Caleb Coolville – Roadside Zoo
Ann Arbor’s Roadside Zoo made an unfortunate choice in tapping "Funky Song" to open their debut album, Caleb Coolville. Down to the unimaginative title, the song embodies just about every single cliche regarding hippie funk that one can imagine, from the woefully generic groove to the repetitive lyrics about the singer’s ‘brand new funky song.’ Live at the Apollo it ain’t. It’s a surprise, then, that the band isn’t nearly as bad as all that suggests. The vaguely Sublime-influenced ‘Jesus On the Beach’ is good clean college fun. ‘94’ is the obligatory country-shuffle road song. Engineer Pat Smith must be given big ups for the dope clear sound he got out of keyboardist Cole Cevilbiss’s Rhodes (or Rhodes patch?) with underscores several songs with it’s crystalline bell-like tone, including the half-spoken ‘Species,’ which could (almost) be a latter-day Lou Reed talking blues (seriously). Caleb Coolville is uneven – its ups and downs, strikes and gutters – but likely a darned fun night in Ann Arbor. Oblique Strategies sez: ‘Do nothing for as long as possible.’ More info…
Roadhouse Boogie – The Savoy Truffle
Like, whoa, man. I remember reading about these guys – a Japanese Southern rock band – in the Jerry-lined pages of Relix back when they used to print Dead setlists. Good to know they’ve perservered. With less of an emphasis on funk, Savoy Truffle is slightly older school than their Japanese jamband compadres in Big Frog. Singing in English, they do the Allmans thang well (check out the ripping lickage throughout "Beat Around the Bush"), but there’s something slightly off about their application of the usual blues-rock tropes (which certainly makes it more charming than if they’d gotten it all ‘right’). The lyrics to the otherwise normal ‘Lowdown Blues,’ for example: ‘The women can stand it / can’t live off of love / As the world goes around / Everybody’s getting down / But all that I know to be true / This is me / It’s getting hotter all the time.’ Certainly all of those lines make sense in a blues-rock tune (except maybe the first one), but – strung together – not so much, not even following the already strange internal logic of blues lyrics. Listening to the music is not altogether different from trying to parse the words — it’s complete, but it’s not all there. And, hey, that’s kinda fun. Gimmie Savoy Truffle over Gov’t Mule any day (though they can let Warren sit in if he wants to). Oblique Strategies sez: ‘Convert a melodic element into a rhythmic element.’ More info…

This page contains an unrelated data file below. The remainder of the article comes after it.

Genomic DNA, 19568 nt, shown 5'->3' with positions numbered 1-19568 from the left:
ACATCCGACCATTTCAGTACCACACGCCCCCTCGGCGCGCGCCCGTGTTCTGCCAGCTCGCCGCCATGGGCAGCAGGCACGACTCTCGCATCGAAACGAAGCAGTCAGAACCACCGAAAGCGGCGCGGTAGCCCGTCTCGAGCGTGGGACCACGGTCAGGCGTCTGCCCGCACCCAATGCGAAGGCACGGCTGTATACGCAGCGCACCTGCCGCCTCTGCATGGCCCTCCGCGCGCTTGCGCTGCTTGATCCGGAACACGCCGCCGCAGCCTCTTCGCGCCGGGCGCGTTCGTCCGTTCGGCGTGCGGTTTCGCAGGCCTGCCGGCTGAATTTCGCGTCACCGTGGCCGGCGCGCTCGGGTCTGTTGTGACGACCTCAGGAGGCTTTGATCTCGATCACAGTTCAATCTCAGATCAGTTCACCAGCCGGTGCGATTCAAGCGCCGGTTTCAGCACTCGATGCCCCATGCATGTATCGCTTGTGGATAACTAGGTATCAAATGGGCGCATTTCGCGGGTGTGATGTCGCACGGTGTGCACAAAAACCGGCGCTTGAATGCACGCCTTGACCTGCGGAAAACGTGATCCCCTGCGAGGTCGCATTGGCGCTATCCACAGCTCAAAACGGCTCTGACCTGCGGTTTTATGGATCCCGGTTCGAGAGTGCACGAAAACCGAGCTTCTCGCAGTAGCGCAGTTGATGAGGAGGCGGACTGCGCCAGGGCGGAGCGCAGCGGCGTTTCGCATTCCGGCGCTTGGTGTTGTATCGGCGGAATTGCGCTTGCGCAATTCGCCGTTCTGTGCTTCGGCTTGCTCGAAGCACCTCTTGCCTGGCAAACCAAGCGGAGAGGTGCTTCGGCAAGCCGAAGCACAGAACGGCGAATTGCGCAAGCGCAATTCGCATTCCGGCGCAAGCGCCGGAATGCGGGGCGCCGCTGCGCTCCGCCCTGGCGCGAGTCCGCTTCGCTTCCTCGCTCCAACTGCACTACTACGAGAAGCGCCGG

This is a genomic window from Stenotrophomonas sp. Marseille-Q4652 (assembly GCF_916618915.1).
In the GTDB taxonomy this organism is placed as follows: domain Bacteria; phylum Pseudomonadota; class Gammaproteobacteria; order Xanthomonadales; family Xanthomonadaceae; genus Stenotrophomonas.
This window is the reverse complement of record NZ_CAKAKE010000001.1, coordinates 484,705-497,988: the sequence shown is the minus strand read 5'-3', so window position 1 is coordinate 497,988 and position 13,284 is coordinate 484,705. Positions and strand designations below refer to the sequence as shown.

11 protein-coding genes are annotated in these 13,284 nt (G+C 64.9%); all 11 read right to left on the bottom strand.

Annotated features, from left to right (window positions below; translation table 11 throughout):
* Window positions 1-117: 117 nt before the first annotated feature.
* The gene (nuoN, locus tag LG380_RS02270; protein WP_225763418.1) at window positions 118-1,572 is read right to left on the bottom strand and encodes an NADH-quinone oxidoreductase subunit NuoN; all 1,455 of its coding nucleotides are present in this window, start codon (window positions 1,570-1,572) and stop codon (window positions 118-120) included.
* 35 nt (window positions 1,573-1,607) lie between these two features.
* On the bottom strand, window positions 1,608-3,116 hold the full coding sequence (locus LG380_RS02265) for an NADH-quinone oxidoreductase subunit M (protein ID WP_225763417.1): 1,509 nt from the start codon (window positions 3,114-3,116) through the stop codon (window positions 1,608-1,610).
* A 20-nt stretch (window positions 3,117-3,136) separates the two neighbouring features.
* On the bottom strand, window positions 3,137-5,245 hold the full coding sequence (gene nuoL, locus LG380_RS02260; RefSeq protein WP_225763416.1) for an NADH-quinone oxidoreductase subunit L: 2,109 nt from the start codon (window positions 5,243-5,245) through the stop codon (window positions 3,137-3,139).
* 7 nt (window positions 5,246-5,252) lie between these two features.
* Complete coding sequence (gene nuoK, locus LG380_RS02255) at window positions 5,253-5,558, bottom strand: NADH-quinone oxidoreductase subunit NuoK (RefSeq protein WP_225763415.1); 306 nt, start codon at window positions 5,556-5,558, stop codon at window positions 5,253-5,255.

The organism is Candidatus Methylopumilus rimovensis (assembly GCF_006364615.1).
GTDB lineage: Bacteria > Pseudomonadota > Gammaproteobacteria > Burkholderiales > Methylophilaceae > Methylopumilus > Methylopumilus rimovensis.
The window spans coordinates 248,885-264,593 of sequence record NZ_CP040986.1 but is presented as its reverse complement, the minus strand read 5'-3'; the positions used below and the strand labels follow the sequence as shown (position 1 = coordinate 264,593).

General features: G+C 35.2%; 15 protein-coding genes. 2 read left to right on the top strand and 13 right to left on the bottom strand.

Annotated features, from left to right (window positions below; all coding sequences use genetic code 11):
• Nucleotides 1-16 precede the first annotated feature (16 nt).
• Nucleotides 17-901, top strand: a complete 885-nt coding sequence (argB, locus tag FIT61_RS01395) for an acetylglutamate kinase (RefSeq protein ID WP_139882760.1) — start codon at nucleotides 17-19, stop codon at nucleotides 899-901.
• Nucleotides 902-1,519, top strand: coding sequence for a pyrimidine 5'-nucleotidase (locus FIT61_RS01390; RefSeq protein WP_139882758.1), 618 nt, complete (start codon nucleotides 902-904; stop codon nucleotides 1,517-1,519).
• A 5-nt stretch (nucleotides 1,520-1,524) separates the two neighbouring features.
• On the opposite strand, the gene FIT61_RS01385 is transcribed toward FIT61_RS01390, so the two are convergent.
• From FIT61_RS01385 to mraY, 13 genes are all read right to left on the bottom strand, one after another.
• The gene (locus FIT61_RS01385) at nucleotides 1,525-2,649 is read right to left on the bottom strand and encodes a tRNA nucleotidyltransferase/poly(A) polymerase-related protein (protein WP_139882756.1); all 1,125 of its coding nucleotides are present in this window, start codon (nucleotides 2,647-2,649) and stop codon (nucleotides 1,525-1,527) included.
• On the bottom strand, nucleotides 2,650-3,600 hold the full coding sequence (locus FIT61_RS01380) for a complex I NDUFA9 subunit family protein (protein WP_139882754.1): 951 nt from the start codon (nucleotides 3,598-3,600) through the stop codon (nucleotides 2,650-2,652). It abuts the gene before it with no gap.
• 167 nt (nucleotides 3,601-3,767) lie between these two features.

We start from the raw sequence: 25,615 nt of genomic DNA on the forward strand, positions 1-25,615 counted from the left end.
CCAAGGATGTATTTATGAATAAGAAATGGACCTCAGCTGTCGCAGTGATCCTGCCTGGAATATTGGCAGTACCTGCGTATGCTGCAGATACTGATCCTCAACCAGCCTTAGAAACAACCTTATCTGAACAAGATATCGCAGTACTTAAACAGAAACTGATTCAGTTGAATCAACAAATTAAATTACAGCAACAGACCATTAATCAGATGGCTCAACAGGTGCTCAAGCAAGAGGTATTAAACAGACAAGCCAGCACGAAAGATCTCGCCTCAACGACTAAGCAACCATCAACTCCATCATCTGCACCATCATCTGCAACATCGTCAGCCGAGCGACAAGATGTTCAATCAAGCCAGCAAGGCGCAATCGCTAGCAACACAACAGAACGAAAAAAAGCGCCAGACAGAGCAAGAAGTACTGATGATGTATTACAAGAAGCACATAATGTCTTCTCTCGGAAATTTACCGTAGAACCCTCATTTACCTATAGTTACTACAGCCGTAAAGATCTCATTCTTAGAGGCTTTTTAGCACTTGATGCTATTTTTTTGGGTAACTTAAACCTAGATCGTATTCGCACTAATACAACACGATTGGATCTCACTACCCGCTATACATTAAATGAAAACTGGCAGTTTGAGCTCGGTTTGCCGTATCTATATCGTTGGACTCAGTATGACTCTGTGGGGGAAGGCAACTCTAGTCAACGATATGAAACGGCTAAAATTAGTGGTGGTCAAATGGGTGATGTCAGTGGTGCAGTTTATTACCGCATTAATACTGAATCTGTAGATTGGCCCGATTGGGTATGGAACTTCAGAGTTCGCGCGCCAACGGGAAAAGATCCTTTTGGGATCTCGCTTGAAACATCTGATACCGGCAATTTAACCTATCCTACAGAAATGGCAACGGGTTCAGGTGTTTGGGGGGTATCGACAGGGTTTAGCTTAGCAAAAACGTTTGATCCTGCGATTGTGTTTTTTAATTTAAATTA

Who We Are – Spindrift
In the grand box set of jambands, Spindrift are a perfectly servicable archetype — soaring guitar harmonies ("San Francisco Nights"), utopia-extolling lyrics ("Someday Soon"), bluegrass shuffle disintegrating into spacey jams ("Underworld") and so on down the line. If the lyrics to the aforementioned "San Francisco Nights" are hokey, they’re also totally earnest. "No matter what your thing is / or how you like to freak / Come dance the night away / in a city that speaks." The music doesn’t quite match the romanticism (which could easily serve as the lyrics for a wispy ’40s standard), but the liner photos of barbecues, camp-outs, extended families, and all manners of wackiness seem to indicate that Spindrift are, in fact, living the Good Life on the west coast. And good for them! Who We Are probably won’t catalyze your own, but it’s a not-unpleasant glimpse into theirs. Oblique Strategies sez: ‘Don’t be frightened of cliches.’ More info…
Vintage Freshness – Spiral Intuition
Besides a seemingly unnatural obsession with the work of the Zucker brothers (especially the Naked Gun movies), Spiral Intuition’s most remarkable trait seems to be their thorough knowledge of Ohio geography. Though that might first seem a pithy compliment, it lends their otherwise generic funk a firm sense of place — anchoring incidents on I-80 and various locales around the greater Cleveland area, including (but not limited to) the Flats, Lake Erie, and Elyria (not to mention even more local spots, like street names and burger joints). But, while Phil Harrison’s lyrics are enjoyable, even sincerely emotional, the band sounds as if they could be from anywhere. When and if they can find a proper musical setting for Harrison’s lonely Ohio landscapes, their music could be truly haunting. Oblique Strategies sez: ‘Remember those quiet evenings.’ More info…
self-titled – Spunhuny
With rhythm guitarist and executive producer Steve Hurlbut also co-directing the upcoming documentary Dreadheads (soundtrack by Spunhuny) to be released by Mutant Girl Films, and Spunhuny’s new album slapped with the ‘Mutant Girl Records’ brand, the Atlanta quartet seem to be at the heady epicenter of their own self-made media empire. The nine songs on their self-titled debut err on the jammy side of bar band power pop. The quartet play more than competently with each other, and primary songwriter Michael May is a fine tunesmith, but there is little unique to recommend itself about Spunhuny’s music. The grooves are vaguely funky, the solos kinda smokin’, and the lyrics sorta contemplative. Some variation from the usual songwriting structures would be helpful. Hopefully, the dreads’ll be good ‘n’ gnarly. Oblique Strategies sez: ‘Take a break.’ More info…